Rep. Conor Lamb (D-PA) has a double-digit lead over his Republican rival Rep. Keith Rothfus (R-PA) in a newly created 17th Congressional District redrawn for the 2018 midterm elections by the Democrat-controlled Pennsylvania State Supreme Court, according to a poll released on Tuesday by the Monmouth University Polling Institute.
“The Democratic candidate has a sizable advantage in the race for Pennsylvania’s newly drawn 17th Congressional District, the nation’s only House contest that pits two incumbents against each other,” the Monmouth University Poll said in a statement accompanying the release of the poll:
The Monmouth University Poll finds that Conor Lamb, who has served in Congress for just three months after winning a special election earlier this year, holds a double digit lead over three-term Republican Keith Rothfus. The Democratic lean of the new district gives Lamb a decided advantage, with many voters expressing doubts about economic policies put forth by both the White House and the GOP-controlled Congress.
Lamb has 51% support and Rothfus has 39% support among all potential voters – that is voters who have participated in an election since 2010 or have newly registered to vote (a group that represents about 88% of all registered voters in the district). Another 9% are undecided. A historical midterm model for likely voters shows the race at 53% for Lamb and 40% for Rothfus, while a model that includes a turnout surge in Democratic precincts gives Lamb a slightly larger 54% to 39% edge. Lamb’s lead is outside the sampling margin of error in all three poll scenarios.
A recent ruling by the Pennsylvania Supreme Court carved the new PA-17 from parts of House districts 3, 12, 14, and 18. Just over half the electorate is currently represented by Rothfus in the old 12th district, but these voters are evenly divided with 46% supporting Lamb and 45% supporting their current congressman. About 1-in-5 voters are represented by Lamb in the current 18th district and they are sticking with him by a 54% to 37% margin. The remainder of the new district is made up largely of Democratic-leaning Pittsburgh suburbs in PA-14 along with a small sliver of heavily Republican PA-03 in Butler County. Taken together, these new voters who are not represented by either of the candidates give Lamb a very sizable lead of 58% to 25% over Rothfus, with a relatively larger undecided vote (15%) compared to the rest of the district.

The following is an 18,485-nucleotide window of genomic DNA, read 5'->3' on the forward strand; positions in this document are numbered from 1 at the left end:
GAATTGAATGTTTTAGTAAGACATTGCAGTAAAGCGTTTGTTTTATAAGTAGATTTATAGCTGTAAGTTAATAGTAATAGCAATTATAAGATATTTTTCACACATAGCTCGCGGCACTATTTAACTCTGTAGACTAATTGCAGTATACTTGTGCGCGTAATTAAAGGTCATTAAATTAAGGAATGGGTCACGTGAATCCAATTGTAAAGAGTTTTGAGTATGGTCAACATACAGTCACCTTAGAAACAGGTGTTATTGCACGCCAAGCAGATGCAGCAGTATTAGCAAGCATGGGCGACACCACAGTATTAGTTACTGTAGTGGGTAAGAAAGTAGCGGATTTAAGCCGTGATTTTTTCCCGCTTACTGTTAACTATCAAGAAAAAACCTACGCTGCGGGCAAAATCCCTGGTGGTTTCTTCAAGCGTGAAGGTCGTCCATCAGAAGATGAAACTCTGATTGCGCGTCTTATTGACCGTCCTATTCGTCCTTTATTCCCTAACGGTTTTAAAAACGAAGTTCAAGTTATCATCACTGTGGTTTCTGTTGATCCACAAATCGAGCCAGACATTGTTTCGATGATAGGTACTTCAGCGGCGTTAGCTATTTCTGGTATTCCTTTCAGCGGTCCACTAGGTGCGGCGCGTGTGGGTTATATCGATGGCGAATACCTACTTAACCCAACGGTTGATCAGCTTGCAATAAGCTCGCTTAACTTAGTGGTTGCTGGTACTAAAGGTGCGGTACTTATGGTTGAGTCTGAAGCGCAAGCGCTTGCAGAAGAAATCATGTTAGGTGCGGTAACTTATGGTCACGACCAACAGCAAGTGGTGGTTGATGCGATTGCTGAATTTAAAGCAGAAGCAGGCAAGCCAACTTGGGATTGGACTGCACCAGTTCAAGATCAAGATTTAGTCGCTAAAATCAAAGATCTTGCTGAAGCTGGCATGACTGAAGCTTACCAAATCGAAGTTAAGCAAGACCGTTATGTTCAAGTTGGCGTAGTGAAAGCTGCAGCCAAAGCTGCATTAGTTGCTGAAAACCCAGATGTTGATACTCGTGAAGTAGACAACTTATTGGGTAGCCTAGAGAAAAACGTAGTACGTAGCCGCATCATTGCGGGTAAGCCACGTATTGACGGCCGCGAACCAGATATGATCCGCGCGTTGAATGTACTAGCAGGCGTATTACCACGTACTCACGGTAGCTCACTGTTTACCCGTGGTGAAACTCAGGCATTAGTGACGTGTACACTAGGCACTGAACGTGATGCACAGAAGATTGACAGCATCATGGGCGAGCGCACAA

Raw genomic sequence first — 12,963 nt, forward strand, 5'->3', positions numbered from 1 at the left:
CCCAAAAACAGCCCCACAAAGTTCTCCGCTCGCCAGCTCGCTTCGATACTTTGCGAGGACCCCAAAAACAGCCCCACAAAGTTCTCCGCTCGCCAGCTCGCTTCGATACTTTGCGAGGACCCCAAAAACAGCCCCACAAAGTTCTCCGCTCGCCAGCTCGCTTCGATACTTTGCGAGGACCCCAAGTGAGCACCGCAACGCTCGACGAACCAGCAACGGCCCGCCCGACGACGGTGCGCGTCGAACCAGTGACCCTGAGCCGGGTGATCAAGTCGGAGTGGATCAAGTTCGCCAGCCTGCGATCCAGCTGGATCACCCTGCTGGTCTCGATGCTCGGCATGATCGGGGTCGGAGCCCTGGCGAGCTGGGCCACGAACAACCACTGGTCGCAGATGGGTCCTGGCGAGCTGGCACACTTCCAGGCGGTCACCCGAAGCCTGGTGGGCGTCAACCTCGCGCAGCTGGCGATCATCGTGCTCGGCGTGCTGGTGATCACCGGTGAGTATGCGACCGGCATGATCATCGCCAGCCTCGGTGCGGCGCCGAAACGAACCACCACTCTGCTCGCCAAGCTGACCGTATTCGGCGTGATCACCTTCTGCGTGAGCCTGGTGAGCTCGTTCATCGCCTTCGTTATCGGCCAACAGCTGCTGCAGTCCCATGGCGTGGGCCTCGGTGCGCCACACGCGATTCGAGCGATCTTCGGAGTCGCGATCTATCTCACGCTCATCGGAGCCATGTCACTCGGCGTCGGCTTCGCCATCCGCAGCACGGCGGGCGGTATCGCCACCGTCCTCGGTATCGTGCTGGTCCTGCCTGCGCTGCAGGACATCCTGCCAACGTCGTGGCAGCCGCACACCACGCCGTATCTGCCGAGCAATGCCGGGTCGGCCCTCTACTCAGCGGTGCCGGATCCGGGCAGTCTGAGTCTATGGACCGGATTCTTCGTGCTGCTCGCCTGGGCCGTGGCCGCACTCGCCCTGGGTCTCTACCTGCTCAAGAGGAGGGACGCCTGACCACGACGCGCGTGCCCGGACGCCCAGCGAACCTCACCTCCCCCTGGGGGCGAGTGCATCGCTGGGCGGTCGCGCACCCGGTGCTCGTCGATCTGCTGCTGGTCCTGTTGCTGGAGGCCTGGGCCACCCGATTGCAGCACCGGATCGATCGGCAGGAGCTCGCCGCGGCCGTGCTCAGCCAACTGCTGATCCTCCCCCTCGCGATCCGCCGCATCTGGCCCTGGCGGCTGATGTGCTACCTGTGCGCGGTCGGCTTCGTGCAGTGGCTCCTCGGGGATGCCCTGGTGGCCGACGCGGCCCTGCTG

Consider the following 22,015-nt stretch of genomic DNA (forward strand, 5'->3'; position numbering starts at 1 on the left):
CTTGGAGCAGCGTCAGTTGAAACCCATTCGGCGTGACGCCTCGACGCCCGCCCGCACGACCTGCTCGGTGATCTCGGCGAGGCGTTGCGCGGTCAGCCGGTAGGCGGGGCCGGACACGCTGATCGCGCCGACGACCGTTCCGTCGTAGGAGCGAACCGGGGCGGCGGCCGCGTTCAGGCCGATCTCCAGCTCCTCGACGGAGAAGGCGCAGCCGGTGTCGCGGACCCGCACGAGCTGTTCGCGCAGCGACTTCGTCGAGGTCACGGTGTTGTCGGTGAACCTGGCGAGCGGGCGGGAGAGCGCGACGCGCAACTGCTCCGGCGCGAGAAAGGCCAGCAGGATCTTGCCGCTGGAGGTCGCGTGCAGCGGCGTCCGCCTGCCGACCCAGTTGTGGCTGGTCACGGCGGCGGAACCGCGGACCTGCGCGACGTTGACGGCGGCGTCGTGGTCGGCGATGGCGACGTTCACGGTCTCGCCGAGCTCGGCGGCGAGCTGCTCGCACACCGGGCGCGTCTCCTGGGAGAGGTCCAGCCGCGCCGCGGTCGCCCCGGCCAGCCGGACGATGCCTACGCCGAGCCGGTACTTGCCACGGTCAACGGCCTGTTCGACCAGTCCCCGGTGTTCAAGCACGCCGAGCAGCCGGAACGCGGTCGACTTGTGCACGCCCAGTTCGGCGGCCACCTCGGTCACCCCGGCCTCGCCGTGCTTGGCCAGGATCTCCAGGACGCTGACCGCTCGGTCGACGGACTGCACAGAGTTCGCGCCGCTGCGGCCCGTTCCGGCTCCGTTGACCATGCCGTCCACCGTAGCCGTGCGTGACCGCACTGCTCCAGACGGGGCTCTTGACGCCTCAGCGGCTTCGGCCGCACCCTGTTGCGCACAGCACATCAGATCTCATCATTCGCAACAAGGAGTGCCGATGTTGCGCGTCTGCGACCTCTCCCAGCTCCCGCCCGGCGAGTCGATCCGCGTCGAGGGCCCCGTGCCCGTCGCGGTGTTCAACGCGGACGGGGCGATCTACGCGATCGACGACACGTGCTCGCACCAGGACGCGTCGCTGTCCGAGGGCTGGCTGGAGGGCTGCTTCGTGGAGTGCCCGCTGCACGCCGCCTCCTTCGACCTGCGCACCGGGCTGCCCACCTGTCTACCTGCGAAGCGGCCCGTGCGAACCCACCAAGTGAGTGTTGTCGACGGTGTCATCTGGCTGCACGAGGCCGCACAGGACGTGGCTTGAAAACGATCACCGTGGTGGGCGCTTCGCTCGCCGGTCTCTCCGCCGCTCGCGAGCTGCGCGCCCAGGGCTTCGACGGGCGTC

“Rothfus knocked off a Democratic incumbent in 2012 largely due to a favorably drawn map. It looks like the new court-ordered map could be responsible for his defeat if these poll results hold,” Patrick Murray, director of the independent Monmouth University Polling Institute, said in the statement.
Two weeks ago, Breitbart News reported that “Democrats are currently favored in three seats held by Pennsylvania Republicans in the U.S. House of Representatives, thanks in large part to a controversial and unprecedented decision by the Democrat-dominated Pennsylvania State Supreme Court earlier this year. In that decision, the Court rejected the state legislature’s 2011 redistricting of the state’s congressional districts completed after the 2010 census and draw the boundaries of those congressional district lines themselves.”
Democrats are now favored in four seats held by Pennsylvania Republicans in the U.S. House of Representatives, as the Cook Political Report has moved Pennsylvania’s 17th Congressional District from “toss-up” to “lean Democrat” coincident with the release of the new Monmouth University Poll.
“The Monmouth University Poll was conducted by telephone from July 19 to 22, 2018 with 401 voters in Pennsylvania’s 17th Congressional District,” according to the statement released by the Monmouth University Polling Institute, and has a margin of error of 4.9 percent.